OREGON STATE UNIVERSITY

OSU Faculty Senate supports furlough program with overwhelming vote

11/20/2009

CORVALLIS, Ore. – By a margin of 86-17, the Oregon State University Faculty Senate voted Thursday to support a furlough program for faculty that will help OSU cope with millions of dollars in budget cuts brought on by the national economic downturn and subsequent reductions this year in state funding.

While not binding, the vote will help OSU President Ed Ray in determining how to implement the furlough program. Ray has promised to be guided by the “sense of the Faculty Senate” in making implementation decisions, a point he underscored at Thursday’s meeting.

Many senators saw the vote as important means of showing solidarity with union-represented “classified” employees of OSU, who through their collective bargaining agreement accepted pay reductions earlier this year, and of sending a message to the state Legislature that faculty are doing their part to help balance the bottom line.

“In the best traditions of OSU, faculty senators spoke out repeatedly on the theme that we’re all in this together,” said OSU President Ed Ray. “As in the Great Depression, when faculty here accepted pay cuts and raised money to help university employees in serious need, OSU always manages to pull together in tough times and to make hard decisions with integrity as a community. This was a particularly hard one, and as such, speaks volumes about the values that define this university.

“I asked for a sense of the faculty for guidance because I genuinely believe in shared governance and because I know there are colleagues dealing with difficult financial circumstances. I wanted to give them a chance to tell me if this is just too hard or not. This will be hard, but they want to help others.”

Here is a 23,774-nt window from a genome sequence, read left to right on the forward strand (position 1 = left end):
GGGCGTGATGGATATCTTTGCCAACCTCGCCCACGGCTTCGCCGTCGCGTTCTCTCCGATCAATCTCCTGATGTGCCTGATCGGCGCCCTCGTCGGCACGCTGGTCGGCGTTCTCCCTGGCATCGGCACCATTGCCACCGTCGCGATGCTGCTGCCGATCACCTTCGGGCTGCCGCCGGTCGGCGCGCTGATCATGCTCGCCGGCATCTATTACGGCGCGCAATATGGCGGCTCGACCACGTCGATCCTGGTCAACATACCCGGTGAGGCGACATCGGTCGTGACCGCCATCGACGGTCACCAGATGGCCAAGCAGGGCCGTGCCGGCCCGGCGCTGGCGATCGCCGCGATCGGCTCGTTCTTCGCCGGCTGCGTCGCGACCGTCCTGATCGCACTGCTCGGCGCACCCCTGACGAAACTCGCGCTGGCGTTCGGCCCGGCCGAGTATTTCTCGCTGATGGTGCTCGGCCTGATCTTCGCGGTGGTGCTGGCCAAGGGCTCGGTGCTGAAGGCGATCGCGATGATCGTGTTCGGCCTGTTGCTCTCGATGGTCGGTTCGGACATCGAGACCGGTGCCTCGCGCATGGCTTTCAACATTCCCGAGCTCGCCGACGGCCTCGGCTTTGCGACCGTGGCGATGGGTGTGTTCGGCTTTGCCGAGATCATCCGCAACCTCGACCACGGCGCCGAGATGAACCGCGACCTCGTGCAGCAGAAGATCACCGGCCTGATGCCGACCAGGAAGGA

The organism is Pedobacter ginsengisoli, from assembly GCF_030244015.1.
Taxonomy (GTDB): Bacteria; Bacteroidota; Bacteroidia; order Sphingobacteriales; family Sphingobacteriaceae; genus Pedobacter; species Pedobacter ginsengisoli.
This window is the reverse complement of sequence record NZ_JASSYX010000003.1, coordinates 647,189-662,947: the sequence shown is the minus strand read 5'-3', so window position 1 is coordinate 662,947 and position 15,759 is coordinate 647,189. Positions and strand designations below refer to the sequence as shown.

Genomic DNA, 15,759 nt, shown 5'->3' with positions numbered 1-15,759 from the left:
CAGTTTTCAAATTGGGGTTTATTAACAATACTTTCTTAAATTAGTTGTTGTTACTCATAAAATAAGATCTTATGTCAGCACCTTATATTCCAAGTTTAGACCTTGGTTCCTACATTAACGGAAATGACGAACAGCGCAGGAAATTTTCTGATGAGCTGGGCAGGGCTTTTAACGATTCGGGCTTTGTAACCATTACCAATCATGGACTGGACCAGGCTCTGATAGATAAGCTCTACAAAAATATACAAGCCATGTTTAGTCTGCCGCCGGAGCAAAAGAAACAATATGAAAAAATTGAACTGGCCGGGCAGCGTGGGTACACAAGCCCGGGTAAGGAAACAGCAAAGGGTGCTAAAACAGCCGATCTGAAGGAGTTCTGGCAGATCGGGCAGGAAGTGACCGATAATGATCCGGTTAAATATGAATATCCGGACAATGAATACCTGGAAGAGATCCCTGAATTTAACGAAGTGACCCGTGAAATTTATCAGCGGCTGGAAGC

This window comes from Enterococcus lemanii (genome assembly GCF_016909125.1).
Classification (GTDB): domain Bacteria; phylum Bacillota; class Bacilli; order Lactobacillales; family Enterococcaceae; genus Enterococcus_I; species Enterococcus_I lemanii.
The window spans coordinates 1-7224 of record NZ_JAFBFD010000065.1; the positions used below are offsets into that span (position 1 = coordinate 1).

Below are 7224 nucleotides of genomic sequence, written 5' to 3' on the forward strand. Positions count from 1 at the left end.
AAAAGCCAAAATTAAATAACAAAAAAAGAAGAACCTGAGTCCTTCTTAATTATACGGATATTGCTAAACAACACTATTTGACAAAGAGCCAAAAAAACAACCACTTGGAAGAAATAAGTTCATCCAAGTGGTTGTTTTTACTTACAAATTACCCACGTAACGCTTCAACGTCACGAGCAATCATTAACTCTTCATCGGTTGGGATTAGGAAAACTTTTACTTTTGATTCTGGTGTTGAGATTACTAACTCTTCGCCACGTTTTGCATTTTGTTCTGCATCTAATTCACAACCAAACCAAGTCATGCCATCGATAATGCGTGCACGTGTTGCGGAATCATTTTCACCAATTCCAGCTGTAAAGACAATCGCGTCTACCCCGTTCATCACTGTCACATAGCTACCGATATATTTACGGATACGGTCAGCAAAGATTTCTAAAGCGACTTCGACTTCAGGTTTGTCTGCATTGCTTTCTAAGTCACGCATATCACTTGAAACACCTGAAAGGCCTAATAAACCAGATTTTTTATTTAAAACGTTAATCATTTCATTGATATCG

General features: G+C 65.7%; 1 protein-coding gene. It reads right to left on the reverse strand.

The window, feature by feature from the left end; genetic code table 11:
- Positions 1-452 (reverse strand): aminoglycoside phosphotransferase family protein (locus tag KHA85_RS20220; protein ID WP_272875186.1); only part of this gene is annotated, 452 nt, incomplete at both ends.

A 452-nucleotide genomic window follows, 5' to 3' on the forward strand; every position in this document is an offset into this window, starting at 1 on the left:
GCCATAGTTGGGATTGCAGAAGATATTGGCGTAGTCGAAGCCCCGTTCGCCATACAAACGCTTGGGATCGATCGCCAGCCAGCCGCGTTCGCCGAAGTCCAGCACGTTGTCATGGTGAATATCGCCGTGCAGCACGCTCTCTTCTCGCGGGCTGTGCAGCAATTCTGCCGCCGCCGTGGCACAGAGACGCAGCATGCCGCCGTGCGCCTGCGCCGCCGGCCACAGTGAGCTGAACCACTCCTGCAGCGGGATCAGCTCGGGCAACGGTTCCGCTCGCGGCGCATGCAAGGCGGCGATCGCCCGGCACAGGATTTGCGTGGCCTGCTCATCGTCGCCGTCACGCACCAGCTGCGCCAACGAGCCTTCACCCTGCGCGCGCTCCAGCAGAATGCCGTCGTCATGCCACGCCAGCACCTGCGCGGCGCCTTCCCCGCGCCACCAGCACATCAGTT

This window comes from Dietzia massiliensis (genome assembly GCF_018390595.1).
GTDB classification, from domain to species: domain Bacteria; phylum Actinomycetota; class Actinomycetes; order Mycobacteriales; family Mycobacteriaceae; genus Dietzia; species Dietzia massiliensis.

Senate President Paul Doescher called the vote “a wonderful testament to shared governance. I don’t think any other campus in the state of Oregon would have this degree of dialogue on an issue like this,” reports today’s Daily Barometer, the campus newspaper of OSU.

Upon implementation in January, the furlough program is expected to save OSU approximately $1.7 million in general fund expenses and an additional $700,000 in Statewide Public Service Programs through June 30, the end of the fiscal year. The savings represent a significant contribution toward the 2009-10 $5.4-million shortfall in Education and General funds and $5.9-million shortfall in Statewide Public Service Program funds facing OSU.

Furlough days, which amount to unpaid leave, will be determined based on salary, with some faculty taking as few as two days and others taking as many as six through the remainder of the fiscal year. Faculty supported entirely by grant funding will not be included in the program, and Ray promised to address other special populations within the faculty as he looks at “issues around the margins” that may have disproportionate or unacceptable effects on some employees who already face special hardships.

The vote comes on the heels of a national report released this week by the Association of Public and Land-grant Universities showing that two-thirds of public, U.S. universities are undertaking a strategic review of their core activities following 2009 budget cuts. Eighty-five percent of those institutions, like OSU, are reporting decreases in state appropriations for this year.

OSU’s strategic realignment and budget review process is well under way, with the university recently having announced changes to its academic structure intended to support better-informed decisions about the university’s future.  The restructuring is providing for conversations between colleges now grouped in academic divisions about departments that might be combined or eliminated, courses that could be shelved and opportunities for collaboration on shared academic initiatives.

“In times such as these, there are no easy answers,” said Ray. “But as we apply the insightful analysis that is such a hallmark of OSU as a research university to our budget situation, we are finding solutions that will enable us to effectively manage through this period and emerge as a university with greater focus and a clear path toward achieving the goals we’ve set for ourselves.”